|WO1998028130A1||Dec 19, 1997||Jul 2, 1998||Hoogovens Aluminium Walzprodukte Gmbh||Aluminium sheet product and method of welding structural components|
|WO2000026020A1||Oct 29, 1999||May 11, 2000||Corus Aluminium Walzprodukte Gmbh||Composite aluminium panel|
|WO2000054967A1||Mar 17, 2000||Sep 21, 2000||Corus Aluminium Walzprodukte Gmbh||Weldable aluminium alloy structural component|
|WO2001002165A1||May 10, 2000||Jan 11, 2001||Vaw Aluminium Ag||Method for producing an aluminum composite material|
|WO2001056782A2||Jan 25, 2001||Aug 9, 2001||Corus L.P.||Improved electrical conductivity and high strength aluminium alloy composite material and methods of manufacturing and use|
|WO2002038370A2||Nov 9, 2001||May 16, 2002||Corus Aluminium Walzprodukte Gmbh||Composite metal panel|
|WO2002040210A2||Nov 14, 2001||May 23, 2002||Alcan International Limited||Composite aluminium sheet and method of manufacture|
|WO2003006697A1||Jun 17, 2002||Jan 23, 2003||Corus Aluminium Walzprodukte Gmbh||Weldable high strength al-mg-si alloy|
|WO2004112992A2||Jun 23, 2004||Dec 29, 2004||Alcan International Limited||Method for casting composite ingot|
|WO2006053701A2||Nov 10, 2005||May 26, 2006||Aleris Aluminum Duffel Bvba||Aluminium composite sheet material|
|WO2007128390A1||Apr 19, 2007||Nov 15, 2007||Aleris Aluminum Duffel Bvba||Aluminium composite sheet material|
|WO2007128391A1||Apr 19, 2007||Nov 15, 2007||Aleris Aluminum Duffel Bvba||Clad sheet product|
|1||Certified English translation of paragraphs 0011 to 0027 and 0034 to 0042 of JP 05-318147 (Dec. 1993).|
|2||Final Office Action of Jul. 6, 2010 from U.S. Appl. No. 12/297,300 to De Smet et al.|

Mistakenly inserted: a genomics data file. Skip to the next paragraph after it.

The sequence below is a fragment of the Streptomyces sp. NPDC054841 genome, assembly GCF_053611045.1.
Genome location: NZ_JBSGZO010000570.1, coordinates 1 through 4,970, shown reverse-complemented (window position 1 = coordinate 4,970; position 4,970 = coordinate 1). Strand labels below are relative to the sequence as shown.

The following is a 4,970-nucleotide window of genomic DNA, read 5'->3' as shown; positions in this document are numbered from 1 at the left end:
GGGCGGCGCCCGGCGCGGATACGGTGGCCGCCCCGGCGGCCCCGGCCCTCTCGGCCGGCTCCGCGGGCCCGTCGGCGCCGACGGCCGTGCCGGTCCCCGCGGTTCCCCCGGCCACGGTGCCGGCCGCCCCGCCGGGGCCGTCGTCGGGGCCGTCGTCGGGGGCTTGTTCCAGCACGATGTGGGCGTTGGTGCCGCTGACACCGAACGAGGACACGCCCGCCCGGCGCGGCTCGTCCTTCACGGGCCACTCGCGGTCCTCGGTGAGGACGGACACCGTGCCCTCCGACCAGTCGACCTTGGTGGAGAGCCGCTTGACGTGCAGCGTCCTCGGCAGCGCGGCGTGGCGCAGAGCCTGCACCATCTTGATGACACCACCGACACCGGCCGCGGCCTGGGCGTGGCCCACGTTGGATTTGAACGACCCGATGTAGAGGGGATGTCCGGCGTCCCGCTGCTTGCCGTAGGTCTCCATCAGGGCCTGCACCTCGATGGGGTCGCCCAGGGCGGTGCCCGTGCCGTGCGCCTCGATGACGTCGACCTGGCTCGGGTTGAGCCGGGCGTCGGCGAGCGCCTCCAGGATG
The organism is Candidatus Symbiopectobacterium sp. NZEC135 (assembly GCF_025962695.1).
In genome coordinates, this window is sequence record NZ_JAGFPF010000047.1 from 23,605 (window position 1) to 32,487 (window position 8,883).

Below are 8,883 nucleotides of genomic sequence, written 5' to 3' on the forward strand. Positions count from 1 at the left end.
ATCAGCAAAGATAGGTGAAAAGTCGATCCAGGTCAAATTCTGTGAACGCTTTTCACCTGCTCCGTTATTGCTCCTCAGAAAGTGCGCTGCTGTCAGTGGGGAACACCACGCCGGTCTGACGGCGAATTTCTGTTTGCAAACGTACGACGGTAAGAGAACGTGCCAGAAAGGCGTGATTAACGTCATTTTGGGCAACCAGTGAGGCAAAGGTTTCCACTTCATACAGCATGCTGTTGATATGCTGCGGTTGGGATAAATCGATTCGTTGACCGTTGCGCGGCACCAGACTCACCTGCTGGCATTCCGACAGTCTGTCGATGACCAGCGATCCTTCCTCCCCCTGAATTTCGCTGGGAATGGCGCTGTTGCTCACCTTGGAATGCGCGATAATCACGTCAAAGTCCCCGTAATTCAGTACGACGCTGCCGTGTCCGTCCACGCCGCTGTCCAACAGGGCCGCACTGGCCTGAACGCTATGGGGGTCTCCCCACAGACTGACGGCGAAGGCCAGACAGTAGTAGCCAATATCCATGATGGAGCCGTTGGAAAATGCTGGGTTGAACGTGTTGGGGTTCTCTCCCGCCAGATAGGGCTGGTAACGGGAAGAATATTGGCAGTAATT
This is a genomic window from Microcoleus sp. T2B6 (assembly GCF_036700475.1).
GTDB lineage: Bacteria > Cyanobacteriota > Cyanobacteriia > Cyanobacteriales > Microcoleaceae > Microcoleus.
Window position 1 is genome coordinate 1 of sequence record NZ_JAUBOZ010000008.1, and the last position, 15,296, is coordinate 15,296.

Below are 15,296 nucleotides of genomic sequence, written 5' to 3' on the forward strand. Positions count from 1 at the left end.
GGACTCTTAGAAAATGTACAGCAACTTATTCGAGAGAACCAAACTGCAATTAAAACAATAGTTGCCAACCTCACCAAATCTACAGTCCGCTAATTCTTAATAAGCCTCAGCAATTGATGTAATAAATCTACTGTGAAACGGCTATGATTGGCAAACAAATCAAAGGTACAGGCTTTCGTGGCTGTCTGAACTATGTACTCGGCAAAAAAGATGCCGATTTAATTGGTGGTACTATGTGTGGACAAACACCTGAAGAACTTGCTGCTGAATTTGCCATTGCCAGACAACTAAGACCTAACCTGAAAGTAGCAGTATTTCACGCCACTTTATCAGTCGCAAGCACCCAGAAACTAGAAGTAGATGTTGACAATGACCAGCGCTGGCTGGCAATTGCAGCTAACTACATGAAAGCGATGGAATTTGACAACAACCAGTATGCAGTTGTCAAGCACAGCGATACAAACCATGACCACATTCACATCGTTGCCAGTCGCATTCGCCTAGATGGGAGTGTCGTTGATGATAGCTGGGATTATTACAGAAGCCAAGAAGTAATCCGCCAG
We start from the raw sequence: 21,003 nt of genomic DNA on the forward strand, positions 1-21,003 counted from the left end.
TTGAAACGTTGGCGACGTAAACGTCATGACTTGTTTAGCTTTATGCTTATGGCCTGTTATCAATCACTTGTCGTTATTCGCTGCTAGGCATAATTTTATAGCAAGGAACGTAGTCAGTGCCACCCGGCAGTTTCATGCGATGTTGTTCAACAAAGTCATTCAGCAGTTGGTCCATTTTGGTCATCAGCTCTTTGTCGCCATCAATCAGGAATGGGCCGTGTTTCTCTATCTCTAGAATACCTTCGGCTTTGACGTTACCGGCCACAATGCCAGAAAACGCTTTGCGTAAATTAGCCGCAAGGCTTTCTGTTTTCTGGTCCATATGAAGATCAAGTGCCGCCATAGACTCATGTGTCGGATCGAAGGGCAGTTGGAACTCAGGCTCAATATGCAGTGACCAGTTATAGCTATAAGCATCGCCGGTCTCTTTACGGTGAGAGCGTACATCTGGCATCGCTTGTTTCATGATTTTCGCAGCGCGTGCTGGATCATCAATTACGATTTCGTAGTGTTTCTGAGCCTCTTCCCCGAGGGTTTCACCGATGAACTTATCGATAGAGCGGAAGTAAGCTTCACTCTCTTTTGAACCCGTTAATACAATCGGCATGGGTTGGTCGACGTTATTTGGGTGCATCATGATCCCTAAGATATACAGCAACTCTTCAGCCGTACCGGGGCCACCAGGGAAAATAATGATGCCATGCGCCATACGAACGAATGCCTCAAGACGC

|3||Hufnagel W: "Key to Aluminum Alloys, 4th Edition", Aluminium-Schlüssel: Key to Aluminium Alloys, 1991, pp. 168-170, XP 002393173 Düsseldorf, Germany pp. 169-170.|
|4||Hufnagel W: "Key to Aluminum Alloys, 4th Edition", Aluminium-Schlüssel: Key to Aluminium Alloys, 1991, pp. 195-205, XP 002194851 Düsseldorf, Germany pp. 200-202.|
|5||*||Machine Translation, Kato, JP 2004-285391, Oct. 2004.|
|6||*||Machine Translation, Kikuchi et al., JP 06-228690, Aug. 1994.|
|7||*||Machine Translation, Matsuo et al., JP 05-318147, Dec. 1993.|
|8||Non-final Office action of May 11, 2011 from U.S. Appl. No. 12/297,293 to Lahaije.|
|9||Notice of Allowance of Oct. 27, 2010 from U.S. Appl. No. 12/297,300 to De Smet et al.|
|10||Office action of Jan. 8, 2010 from U.S. Appl. No. 12/297,300 to De Smet et al.|
|11||U.S. Appl. No. 11/718,686, international filing date of Nov. 10, 2005 (US National Stage of PCT/EP2005/012192, published as WO 2006/053701 on May 26, 2006).|
|12||U.S. Appl. No. 12/297,293, international filing date of Apr. 19, 2007 (US National Stage of PCT/EP2007/003450, published as WO 2007/128391 on Nov. 15, 2007).|
|13||U.S. Appl. No. 12/297,300, international filing date of Apr. 19, 2007 (US National Stage of PCT/EP2007/003448, published as WO 2007/128390 on Nov. 15, 2007).|
|Citing Patent||Filing date||Publication date||Applicant||Title|
|US20140322558 *||Oct 31, 2012||Oct 30, 2014||Uacj Corporation||Aluminum alloy clad material for forming|
|U.S. Classification||428/654, 428/332, 428/213, 428/650, 428/215|
|International Classification||B32B15/01, B32B15/04, B32B15/20|
|Cooperative Classification||Y10T428/12764, Y10T428/2495, C22C21/12, B32B15/016, Y10T428/24967, Y10T428/12736, C22C21/10, B32B15/20, C22C21/06, Y10T428/26|
|European Classification||C22C21/06, C22C21/12, C22C21/10, B32B15/01E, B32B15/20|
|Jan 9, 2009||AS||Assignment|
Owner name: ALERIS ALUMINUM DUFFEL BVBA, BELGIUM
Free format text: ASSIGNMENT OF ASSIGNORS INTEREST;ASSIGNORS:DE SMET, PETER;DE HAAS, MARC-JAN;SIGNING DATES FROM 20081113 TO 20081127;REEL/FRAME:022084/0478
|Jan 13, 2009||AS||Assignment|
Owner name: ALERIS ALUMINUM DUFFEL BVBA, BELGIUM
Free format text: CORRECTIVE ASSIGNMENT TO CORRECT THE SERIAL NUMBER TO 12297302 PREVIOUSLY RECORDED ON REEL 022084 FRAME 0478;ASSIGNORS:DE SMET, PETER;DE HAAS, MARC-JAN;REEL/FRAME:022098/0047;SIGNING DATES FROM 20081113 TO 20081127
|Dec 22, 2014||FPAY||Fee payment|
Year of fee payment: 4